Yesterday I attended a wondrous event: democracy in full-throated action.
Congressman Bob Goodlatte chairs the Judiciary Committee of the US House of Representatives. It’s a position of considerable power, for good or ill. Congressman Goodlatte also represents Virginia’s Sixth Congressional District, which just happens to include Harrisonburg, Virginia, where I live, the home of the national Welcome Your Neighbors movement.
At a monthly “open-door” meeting sponsored by Goodlatte’s local office and normally attended by two or three people, more than fifty concerned citizens showed up yesterday. Unfortunately, Goodlatte himself was not in attendance, only a representative from his office. (”Where’s Bob?” asked the buttons worn by many grown accustomed to an inaccessible representative.) Nevertheless, although polite, informed, and amazingly articulate, the attendees were relentless in their criticisms of the disastrous executive orders of President Trump and of Mr. Goodlatte, who has become one of Trump’s staunchest enablers.
Here’s the (edited) essence of what I had to contribute:
The Immigration Ban Does Not Represent American Values
February 7, 2017
Dear Representative Goodlatte:
My name is Dave Pruett, and I live in Harrisonburg, Virginia, a city with a long track record of welcoming refugees and immigrants from diverse corners of the world.
Harrisonburg is among only thirty-three cities nationwide in which Church World Services has a refugee resettlement office. It is reported that fifty-six languages are spoken in Harrisonburg, and ESL is taught to more than fifty percent of public-school students. My daughter’s public pre-school class was truly international, which might help to explain why she is now majoring, as a college senior, in international relations. Before I retired, I was blessed to have colleagues from China, Bangladesh, Nepal, Ireland, Lebanon, the Philippines, India, Palestine, England, Australia, South Korea, and New Zealand, beautiful people all.
Our Statue of Liberty is inscribed: “Gives me your tired, your poor, your huddled masses yearning to breath free.” A rich diversity makes America unique, and great. In Harrisonburg, we take pride in that diversity. For two decades, on a Saturday in September, our small city holds an International Festival at Hillandale Park, drawing thousands in joyous celebration of our diverse cultures, customs, and cuisine.
It therefore feels like a slap in the face to our community when the POTUS imposes an arbitrary ban on refugees and immigrants. It is doubly troubling that that ban blocks refugees from countries like Iraq that were destabilized by US-initiated wars, and that persons who faithfully served American forces in those wars are being returned to countries where their lives are in jeopardy.
Our community considers this executive order so egregious that on Sunday, January 29, hundreds and hundreds of people gathered at Harrisonburg’s courthouse to protest the immigration ban and to stand in solidarity with refugees and immigrants in our community. It was perhaps the largest protest in our town in decades.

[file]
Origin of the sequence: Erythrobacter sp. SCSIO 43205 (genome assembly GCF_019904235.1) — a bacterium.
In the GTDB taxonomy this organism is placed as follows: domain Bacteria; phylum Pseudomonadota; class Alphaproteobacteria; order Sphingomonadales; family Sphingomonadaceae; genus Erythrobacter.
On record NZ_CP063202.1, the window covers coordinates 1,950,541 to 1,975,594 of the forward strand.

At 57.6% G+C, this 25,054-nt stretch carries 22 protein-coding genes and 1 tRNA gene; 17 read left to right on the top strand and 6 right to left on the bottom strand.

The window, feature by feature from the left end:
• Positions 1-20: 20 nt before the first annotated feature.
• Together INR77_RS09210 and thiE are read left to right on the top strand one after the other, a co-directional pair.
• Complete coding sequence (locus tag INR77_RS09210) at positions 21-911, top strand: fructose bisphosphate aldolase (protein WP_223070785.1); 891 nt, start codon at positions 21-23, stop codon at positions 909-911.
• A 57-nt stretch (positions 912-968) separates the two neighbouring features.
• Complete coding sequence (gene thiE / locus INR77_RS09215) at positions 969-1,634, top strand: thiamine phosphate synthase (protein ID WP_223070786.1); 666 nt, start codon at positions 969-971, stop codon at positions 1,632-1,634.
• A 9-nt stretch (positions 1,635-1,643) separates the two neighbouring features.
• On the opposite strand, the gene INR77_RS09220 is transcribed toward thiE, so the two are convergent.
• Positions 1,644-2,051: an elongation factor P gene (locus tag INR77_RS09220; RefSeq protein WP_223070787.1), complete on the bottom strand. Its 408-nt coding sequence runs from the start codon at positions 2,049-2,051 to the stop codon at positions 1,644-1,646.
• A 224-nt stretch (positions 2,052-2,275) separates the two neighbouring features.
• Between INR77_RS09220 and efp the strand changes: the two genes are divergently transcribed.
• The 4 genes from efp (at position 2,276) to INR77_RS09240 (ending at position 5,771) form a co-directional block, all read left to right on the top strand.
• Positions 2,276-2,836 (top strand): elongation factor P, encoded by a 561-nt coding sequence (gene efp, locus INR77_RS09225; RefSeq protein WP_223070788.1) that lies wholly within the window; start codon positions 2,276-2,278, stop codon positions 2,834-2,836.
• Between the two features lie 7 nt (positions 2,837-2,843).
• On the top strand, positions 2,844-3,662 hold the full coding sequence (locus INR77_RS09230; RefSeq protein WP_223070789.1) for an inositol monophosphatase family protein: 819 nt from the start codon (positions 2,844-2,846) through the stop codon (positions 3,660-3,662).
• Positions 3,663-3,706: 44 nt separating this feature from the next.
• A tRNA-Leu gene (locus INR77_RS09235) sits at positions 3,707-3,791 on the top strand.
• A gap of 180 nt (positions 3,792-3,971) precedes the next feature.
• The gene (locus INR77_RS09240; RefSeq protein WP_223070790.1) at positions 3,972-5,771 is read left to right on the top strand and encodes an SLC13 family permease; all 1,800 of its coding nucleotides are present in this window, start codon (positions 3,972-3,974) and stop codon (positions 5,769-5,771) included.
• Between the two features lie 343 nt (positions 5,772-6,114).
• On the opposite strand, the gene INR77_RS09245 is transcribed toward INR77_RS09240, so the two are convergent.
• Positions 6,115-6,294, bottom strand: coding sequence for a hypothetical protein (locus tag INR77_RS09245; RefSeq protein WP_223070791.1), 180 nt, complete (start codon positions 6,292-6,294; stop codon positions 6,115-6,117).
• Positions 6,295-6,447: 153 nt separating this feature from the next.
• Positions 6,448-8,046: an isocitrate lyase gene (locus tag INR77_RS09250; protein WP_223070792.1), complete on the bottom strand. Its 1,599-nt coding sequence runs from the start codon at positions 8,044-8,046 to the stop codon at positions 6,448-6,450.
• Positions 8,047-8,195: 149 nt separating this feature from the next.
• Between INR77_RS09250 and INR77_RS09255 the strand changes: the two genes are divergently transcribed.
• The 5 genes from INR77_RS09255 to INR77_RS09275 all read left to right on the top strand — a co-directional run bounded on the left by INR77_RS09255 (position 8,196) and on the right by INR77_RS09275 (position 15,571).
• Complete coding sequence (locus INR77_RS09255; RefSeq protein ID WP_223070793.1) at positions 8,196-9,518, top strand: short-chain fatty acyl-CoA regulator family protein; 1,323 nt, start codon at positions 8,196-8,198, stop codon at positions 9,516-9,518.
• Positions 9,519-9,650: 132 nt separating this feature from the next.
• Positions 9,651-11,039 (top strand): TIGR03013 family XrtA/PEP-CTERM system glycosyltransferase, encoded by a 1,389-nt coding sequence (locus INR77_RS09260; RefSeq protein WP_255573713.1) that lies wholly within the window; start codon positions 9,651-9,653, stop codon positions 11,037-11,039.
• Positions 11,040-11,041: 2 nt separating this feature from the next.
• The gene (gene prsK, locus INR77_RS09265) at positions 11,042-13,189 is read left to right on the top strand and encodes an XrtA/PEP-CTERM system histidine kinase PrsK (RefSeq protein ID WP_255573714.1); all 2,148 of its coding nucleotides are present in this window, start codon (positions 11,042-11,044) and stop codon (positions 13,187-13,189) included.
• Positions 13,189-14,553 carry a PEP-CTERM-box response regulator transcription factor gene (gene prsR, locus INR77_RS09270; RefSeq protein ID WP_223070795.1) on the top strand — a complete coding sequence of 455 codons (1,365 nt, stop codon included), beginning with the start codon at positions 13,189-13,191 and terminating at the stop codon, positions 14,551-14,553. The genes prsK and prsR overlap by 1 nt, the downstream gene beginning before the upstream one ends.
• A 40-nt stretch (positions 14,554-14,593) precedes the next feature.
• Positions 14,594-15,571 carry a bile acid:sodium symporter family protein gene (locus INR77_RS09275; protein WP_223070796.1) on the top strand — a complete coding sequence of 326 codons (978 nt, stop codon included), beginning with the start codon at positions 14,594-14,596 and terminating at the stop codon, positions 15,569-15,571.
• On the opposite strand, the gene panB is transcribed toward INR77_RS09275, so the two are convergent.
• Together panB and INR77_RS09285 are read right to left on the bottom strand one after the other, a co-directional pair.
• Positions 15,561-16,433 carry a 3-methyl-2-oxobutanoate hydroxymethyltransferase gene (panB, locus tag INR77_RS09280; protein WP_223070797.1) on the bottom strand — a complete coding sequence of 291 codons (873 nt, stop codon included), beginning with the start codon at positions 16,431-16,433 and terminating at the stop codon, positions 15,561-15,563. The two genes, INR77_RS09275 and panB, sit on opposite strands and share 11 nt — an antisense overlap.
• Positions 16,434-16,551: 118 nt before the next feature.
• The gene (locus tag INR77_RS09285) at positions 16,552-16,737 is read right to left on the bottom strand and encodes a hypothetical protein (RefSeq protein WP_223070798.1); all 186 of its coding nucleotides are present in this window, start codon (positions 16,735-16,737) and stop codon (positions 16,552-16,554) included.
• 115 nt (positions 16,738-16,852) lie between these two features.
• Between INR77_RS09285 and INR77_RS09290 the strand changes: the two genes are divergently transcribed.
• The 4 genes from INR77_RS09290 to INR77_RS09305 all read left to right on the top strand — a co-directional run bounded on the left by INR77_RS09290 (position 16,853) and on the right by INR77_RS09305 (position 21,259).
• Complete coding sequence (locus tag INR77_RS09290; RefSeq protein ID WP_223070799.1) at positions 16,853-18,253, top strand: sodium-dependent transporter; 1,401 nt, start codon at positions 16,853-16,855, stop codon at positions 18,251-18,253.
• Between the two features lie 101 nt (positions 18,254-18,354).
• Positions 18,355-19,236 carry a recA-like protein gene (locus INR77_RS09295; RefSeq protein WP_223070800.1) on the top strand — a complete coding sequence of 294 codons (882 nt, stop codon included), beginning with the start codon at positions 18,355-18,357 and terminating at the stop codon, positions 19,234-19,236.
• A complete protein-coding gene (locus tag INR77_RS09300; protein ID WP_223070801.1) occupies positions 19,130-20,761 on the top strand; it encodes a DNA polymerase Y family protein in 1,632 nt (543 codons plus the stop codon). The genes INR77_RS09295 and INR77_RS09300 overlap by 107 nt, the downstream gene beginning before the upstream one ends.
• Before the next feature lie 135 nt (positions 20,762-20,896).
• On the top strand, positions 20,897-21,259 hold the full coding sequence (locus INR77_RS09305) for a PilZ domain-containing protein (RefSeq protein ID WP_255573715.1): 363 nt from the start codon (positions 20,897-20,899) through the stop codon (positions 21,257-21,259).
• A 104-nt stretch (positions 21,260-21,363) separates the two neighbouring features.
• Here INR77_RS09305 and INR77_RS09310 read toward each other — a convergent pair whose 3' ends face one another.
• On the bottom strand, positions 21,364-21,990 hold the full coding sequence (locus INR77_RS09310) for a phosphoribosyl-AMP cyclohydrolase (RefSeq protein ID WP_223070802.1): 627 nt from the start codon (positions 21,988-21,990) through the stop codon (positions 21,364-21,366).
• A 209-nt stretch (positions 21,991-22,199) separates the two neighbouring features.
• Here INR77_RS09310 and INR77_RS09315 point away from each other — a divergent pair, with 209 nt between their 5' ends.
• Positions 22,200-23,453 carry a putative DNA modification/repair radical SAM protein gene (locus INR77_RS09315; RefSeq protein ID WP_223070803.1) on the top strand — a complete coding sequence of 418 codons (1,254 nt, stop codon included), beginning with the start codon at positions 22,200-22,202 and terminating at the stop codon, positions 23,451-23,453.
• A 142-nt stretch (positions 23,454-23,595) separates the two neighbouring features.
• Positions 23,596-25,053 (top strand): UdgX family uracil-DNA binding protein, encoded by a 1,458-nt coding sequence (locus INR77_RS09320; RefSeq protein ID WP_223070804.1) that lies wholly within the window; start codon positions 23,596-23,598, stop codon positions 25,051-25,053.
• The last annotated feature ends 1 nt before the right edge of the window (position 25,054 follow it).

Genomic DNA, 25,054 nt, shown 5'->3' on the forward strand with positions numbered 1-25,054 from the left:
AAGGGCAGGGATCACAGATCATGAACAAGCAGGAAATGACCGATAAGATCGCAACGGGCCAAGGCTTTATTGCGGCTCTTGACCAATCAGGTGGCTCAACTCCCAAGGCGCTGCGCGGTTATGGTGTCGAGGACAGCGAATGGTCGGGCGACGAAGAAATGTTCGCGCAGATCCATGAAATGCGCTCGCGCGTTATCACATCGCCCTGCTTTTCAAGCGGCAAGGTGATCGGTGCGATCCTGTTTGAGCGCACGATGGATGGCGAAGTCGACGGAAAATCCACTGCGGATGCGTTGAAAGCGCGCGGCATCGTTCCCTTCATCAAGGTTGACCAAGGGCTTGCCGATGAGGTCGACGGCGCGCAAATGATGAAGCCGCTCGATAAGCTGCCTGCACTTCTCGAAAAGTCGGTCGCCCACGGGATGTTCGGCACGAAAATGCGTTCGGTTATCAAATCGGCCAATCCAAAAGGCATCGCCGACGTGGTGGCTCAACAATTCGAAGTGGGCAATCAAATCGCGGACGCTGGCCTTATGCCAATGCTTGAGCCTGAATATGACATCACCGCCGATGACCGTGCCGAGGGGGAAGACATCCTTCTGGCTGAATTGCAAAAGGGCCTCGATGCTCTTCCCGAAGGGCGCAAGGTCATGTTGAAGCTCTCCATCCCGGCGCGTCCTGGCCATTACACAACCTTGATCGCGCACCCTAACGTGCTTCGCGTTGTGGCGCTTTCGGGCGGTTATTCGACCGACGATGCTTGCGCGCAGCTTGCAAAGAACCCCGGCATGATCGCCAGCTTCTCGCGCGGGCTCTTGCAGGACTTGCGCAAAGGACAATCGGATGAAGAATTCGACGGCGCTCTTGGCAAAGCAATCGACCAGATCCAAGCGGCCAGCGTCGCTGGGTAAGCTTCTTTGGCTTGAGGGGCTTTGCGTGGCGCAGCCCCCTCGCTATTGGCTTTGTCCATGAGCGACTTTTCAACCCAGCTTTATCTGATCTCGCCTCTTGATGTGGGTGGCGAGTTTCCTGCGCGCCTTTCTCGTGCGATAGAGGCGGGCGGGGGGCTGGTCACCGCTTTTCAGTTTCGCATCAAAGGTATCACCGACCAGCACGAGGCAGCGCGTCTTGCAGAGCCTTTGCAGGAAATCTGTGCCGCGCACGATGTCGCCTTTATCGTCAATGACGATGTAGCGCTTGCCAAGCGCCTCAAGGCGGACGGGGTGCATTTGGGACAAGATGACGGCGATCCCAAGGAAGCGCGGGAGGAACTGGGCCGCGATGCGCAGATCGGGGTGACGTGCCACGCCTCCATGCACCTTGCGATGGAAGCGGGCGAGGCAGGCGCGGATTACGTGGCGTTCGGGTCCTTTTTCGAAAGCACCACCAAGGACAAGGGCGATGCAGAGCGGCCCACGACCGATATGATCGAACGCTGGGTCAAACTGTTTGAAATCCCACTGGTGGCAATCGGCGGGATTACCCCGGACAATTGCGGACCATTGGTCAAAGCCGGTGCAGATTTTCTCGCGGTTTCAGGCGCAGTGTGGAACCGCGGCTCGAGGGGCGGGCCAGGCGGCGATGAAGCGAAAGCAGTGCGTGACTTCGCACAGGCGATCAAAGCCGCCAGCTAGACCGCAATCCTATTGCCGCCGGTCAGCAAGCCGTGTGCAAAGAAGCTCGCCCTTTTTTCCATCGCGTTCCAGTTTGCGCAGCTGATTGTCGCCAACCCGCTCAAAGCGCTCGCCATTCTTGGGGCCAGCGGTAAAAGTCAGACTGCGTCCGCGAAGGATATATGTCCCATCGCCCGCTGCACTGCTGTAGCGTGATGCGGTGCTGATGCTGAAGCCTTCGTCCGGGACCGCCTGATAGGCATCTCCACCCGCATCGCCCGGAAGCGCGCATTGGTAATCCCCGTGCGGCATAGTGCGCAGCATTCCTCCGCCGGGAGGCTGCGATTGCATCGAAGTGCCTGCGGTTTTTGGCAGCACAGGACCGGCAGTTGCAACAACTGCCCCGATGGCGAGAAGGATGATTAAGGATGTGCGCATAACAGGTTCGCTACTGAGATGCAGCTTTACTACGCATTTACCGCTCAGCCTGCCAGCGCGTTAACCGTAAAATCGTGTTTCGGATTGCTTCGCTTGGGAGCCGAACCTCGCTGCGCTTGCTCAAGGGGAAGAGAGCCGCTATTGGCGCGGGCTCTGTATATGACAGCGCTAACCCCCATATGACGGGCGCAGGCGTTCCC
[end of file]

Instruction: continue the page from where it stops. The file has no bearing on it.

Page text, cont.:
It is even more troubling that you, our representative, would allow your staff to help draft this ill-conceived ban. You chair the House Judiciary Committee, which is supposed to provide oversight of the Executive Branch in many judicial matters, including immigration. By allowing collaboration between the staff of the Judiciary Committee and the Executive Branch, you have helped undermine governmental integrity.
If the Judiciary Committee were really doing its job, it would pay heed to the one thousand career State Department employees who have risked their careers to sign a dissent letter expressing dismay and outrage at the ban. These long-term diplomats have concluded that the presidential order will have little or no benefit to American security, yet it will have many negative consequences. Soured relations with the Muslim world will undermine cooperation with allied countries in the fight against terror, and the ill will created by these measures will alienate citizens in the affected countries and fuel radicalization of the young.
Moreover, these diplomats oppose the ban simply because it “runs counter to core American values of nondiscrimination, fair play, and extending a warm welcome to foreign visitors and immigrants.”
Like our misguided internment of Japanese Americans during the Second World War and our return of thousands of Jewish refugees to Nazi Germany, many of whom would perish in concentration camps, this ban is a stain on the American conscience.
That you, our representative, would applaud and defend the immigration ban is indication that you no longer represent the values of our community, or the long-held and cherished ideals of America.
The author's book Reason and Wonder: A Copernican Revolution in Science and Spirit (Praeger, 2012) further explores the interface between science, mythology, spirituality, and meaning. According to Ursula King of the Institute for Advanced Studies at the University of Bristol, Dave Pruett's Reason and Wonder (Praeger, 2012) "opens up [an expansive worldview] of true audacity and grandeur that will change your thinking forever."